The Moscow Times reported Friday that Russian Air Force would get an additional five fighter jets as part of an effort to modernize the army. These additional Sukhoi T-50 jets were announced by Commander Col. Gen. Viktor Bondarev and will be joining an already flooded fleet with 20 Su-30SM fighter jets, Mi-28 and Ka-52 attack helicopters, Tu-160 and Tu-95 strategic missile carriers.
The deputy commander of Russia’s Aerospace Forces announced that by 2020, the air force will have under its wings 900 new helicopters and planes. All these purchases have already been given a go ahead despite a late last year report that advised in budget cuts. But the budget cut is nothing coming anytime soon considering the steps President Putin is taking is all inclined to his goals – boost Russia’s global military reach. Russia has set aside $335.7 billion for just upgrading the military.
Expand global military reach
It seems as though Putin has the target of ensuring his country gets to reach the entire world in terms of military might. In 2016, Russia build a permanent military base in Syria and this week saw the Russian Navy announce it would bring on board 100 new airborne vehicles before the end of 2020.
This is an announcement that has been made barely a day after the Ministry of Defense in the United Kingdom laid out plans to design laser weapons that would be used on aerial and ground defense. The current estimates are that these weapons will only be out by 2019 and their development is not as a result of any given threat. Neither did the decision by the United States to develop laser technology in the last few years trigger this development.
Russia has made the additions which are a contradiction of a 2015 report which suggested Moscow would cut down on military expenditure in 2017. In the classified report unearthed by The Financial Times,Russia was expected to lower its military expenditure to $45.6 billion, down from $61.69 billion. Had such a decision been actualized, then Russia’s military budget would equal that of the United Kingdom. The report went on to explain that between 2015 and 2019, Russia’s budget would dip by roughly 15 percent.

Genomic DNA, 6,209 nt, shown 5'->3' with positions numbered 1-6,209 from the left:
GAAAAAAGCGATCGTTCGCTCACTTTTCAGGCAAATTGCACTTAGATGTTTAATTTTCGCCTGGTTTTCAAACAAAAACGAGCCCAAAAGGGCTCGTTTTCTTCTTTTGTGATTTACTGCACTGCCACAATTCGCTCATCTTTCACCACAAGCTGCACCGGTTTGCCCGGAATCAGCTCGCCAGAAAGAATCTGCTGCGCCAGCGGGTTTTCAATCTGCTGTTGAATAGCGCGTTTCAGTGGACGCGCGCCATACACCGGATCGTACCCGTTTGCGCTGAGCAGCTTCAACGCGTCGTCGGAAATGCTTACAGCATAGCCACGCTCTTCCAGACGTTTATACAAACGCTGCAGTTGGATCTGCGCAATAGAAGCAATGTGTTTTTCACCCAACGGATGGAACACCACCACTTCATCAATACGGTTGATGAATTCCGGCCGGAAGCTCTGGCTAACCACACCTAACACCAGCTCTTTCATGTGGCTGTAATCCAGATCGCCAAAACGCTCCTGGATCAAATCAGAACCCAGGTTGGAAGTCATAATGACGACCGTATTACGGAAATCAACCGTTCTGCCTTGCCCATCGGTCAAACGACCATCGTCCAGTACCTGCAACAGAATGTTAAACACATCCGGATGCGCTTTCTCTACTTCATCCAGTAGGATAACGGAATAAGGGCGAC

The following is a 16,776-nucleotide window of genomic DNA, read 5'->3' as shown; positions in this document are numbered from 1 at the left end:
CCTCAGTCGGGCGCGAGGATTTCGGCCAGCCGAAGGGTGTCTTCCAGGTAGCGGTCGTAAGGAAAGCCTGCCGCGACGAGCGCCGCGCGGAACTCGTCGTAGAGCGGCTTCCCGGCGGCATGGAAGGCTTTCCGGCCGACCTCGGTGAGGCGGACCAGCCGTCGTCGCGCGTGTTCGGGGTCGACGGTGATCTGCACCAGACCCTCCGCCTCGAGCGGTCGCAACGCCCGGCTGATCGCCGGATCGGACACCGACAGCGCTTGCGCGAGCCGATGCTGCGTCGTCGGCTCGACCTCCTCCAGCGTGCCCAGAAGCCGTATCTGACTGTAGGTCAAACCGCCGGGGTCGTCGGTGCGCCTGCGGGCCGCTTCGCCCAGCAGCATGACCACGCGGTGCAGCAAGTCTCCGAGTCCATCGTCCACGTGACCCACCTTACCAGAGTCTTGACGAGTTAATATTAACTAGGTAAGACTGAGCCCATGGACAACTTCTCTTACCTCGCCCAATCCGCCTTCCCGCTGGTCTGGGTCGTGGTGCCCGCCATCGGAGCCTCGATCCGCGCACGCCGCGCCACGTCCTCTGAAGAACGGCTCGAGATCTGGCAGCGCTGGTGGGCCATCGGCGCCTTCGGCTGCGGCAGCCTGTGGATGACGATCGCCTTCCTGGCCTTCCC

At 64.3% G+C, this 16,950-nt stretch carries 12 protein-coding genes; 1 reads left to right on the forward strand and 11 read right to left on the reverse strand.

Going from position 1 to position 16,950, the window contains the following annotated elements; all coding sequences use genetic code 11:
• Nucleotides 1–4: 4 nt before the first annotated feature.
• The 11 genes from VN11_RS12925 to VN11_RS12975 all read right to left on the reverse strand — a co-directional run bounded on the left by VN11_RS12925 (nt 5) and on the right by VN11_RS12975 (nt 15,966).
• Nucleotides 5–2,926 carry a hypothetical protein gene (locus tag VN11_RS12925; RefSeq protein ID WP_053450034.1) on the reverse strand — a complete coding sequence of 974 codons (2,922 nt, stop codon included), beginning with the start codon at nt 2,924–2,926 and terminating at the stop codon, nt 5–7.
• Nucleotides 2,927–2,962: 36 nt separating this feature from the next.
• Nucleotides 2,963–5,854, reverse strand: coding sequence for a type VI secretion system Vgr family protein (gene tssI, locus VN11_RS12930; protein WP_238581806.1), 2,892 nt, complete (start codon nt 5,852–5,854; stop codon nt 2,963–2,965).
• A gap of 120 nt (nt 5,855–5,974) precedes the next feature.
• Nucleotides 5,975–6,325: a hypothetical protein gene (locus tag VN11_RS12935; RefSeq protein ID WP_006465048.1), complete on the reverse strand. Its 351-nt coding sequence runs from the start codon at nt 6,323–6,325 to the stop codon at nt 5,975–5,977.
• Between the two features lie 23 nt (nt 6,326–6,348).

Russian Army Note ready for Modern War
Independent Russian analyst, Pavel Felgegauer, was quoted sometimes back saying that Russian forces are not yet ready for “modern war.” If they were to go to a war with NATO, they “would suffer much the same fate as the Zulus against the British army.” The analyst goes on to explain that the unpreparedness for modern war does not mean the Russian forces are unable to hold another campaign such as one in Ukraine, it only implies that “if they got into a war, they cannot defeat NATO in the field.”
But with the trend Russia is setting in military upgrades and training programmes, the “world must be ready for world war by 2025,” says the Felgengauer via The National Security News.
Is the Pentagon preparing for a tank war with Russia?
But even as the military upgrades take place in Moscow, the National Security News questioned in Mid-July 2016 whether the age of the tank had just come to an end. With new weaponry taking effect including the missiles and fighter jets, it seemed as though the tank may be a history.
But that thinking is no longer dominant and, in fact, the Pentagon is actively developing plans for a tank war against Russia, says the National Security.
The Defense Department is visibly raising concerns over the recent attempts by Moscow to grow its military prowess. It is now more than 25 years ever since we bid goodbye to cold war but a major war may just be looming around the corner. As reported by Politico Magazine, there is a plan called The Russia New Generation Warfare whose target would be Moscow in case any major war broke out.
The project is under the leadership of 53-year-old Army Lt. Gen. H.R. McMaster, credited for having developed U.S. tactics against Iraqi in the 2003 invasion.